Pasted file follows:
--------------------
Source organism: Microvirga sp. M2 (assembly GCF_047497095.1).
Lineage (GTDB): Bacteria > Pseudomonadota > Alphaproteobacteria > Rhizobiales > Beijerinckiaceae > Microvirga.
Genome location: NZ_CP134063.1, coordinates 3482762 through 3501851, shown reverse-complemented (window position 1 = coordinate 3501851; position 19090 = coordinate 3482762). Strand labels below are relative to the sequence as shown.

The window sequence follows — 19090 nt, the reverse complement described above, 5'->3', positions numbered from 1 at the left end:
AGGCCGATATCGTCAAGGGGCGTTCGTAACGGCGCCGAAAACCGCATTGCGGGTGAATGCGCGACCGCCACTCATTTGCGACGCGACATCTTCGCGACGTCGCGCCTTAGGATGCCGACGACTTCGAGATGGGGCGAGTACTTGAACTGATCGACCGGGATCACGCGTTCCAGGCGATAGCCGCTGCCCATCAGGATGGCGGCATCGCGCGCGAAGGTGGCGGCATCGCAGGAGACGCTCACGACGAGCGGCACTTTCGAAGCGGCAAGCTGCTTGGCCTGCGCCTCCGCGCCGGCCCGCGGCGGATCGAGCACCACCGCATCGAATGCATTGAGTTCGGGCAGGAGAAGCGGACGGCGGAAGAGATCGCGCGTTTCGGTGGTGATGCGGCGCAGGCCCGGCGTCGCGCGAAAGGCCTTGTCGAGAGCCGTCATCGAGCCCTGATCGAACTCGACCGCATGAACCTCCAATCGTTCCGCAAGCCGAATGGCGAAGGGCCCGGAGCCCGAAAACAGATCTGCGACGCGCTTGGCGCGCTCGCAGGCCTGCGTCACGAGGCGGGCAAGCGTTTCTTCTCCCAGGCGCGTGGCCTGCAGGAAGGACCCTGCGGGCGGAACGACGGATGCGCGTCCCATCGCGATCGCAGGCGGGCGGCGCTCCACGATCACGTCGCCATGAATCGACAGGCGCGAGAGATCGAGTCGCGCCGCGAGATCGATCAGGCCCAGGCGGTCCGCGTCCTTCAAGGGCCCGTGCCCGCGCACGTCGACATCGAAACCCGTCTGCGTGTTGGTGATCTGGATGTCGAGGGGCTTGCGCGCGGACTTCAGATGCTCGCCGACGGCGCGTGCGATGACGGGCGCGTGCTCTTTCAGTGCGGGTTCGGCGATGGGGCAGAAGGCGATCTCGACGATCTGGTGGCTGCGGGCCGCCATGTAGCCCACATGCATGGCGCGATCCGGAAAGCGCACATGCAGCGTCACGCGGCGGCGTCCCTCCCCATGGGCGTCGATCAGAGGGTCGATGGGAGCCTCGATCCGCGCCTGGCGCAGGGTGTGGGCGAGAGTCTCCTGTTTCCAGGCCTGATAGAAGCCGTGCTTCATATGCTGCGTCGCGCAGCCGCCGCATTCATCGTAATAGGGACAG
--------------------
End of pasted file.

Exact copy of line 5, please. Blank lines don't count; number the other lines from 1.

AGGCCGATATCGTCAAGGGGCGTTCGTAACGGCGCCGAAAACCGCATTGCGGGTGAATGCGCGACCGCCACTCATTTGCGACGCGACATCTTCGCGACGTCGCGCCTTAGGATGCCGACGACTTCGAGATGGGGCGAGTACTTGAACTGATCGACCGGGATCACGCGTTCCAGGCGATAGCCGCTGCCCATCAGGATGGCGGCATCGCGCGCGAAGGTGGCGGCATCGCAGGAGACGCTCACGACGAGCGGCACTTTCGAAGCGGCAAGCTGCTTGGCCTGCGCCTCCGCGCCGGCCCGCGGCGGATCGAGCACCACCGCATCGAATGCATTGAGTTCGGGCAGGAGAAGCGGACGGCGGAAGAGATCGCGCGTTTCGGTGGTGATGCGGCGCAGGCCCGGCGTCGCGCGAAAGGCCTTGTCGAGAGCCGTCATCGAGCCCTGATCGAACTCGACCGCATGAACCTCCAATCGTTCCGCAAGCCGAATGGCGAAGGGCCCGGAGCCCGAAAACAGATCTGCGACGCGCTTGGCGCGCTCGCAGGCCTGCGTCACGAGGCGGGCAAGCGTTTCTTCTCCCAGGCGCGTGGCCTGCAGGAAGGACCCTGCGGGCGGAACGACGGATGCGCGTCCCATCGCGATCGCAGGCGGGCGGCGCTCCACGATCACGTCGCCATGAATCGACAGGCGCGAGAGATCGAGTCGCGCCGCGAGATCGATCAGGCCCAGGCGGTCCGCGTCCTTCAAGGGCCCGTGCCCGCGCACGTCGACATCGAAACCCGTCTGCGTGTTGGTGATCTGGATGTCGAGGGGCTTGCGCGCGGACTTCAGATGCTCGCCGACGGCGCGTGCGATGACGGGCGCGTGCTCTTTCAGTGCGGGTTCGGCGATGGGGCAGAAGGCGATCTCGACGATCTGGTGGCTGCGGGCCGCCATGTAGCCCACATGCATGGCGCGATCCGGAAAGCGCACATGCAGCGTCACGCGGCGGCGTCCCTCCCCATGGGCGTCGATCAGAGGGTCGATGGGAGCCTCGATCCGCGCCTGGCGCAGGGTGTGGGCGAGAGTCTCCTGTTTCCAGGCCTGATAGAAGCCGTGCTTCATATGCTGCGTCGCGCAGCCGCCGCATTCATCGTAATAGGGACAG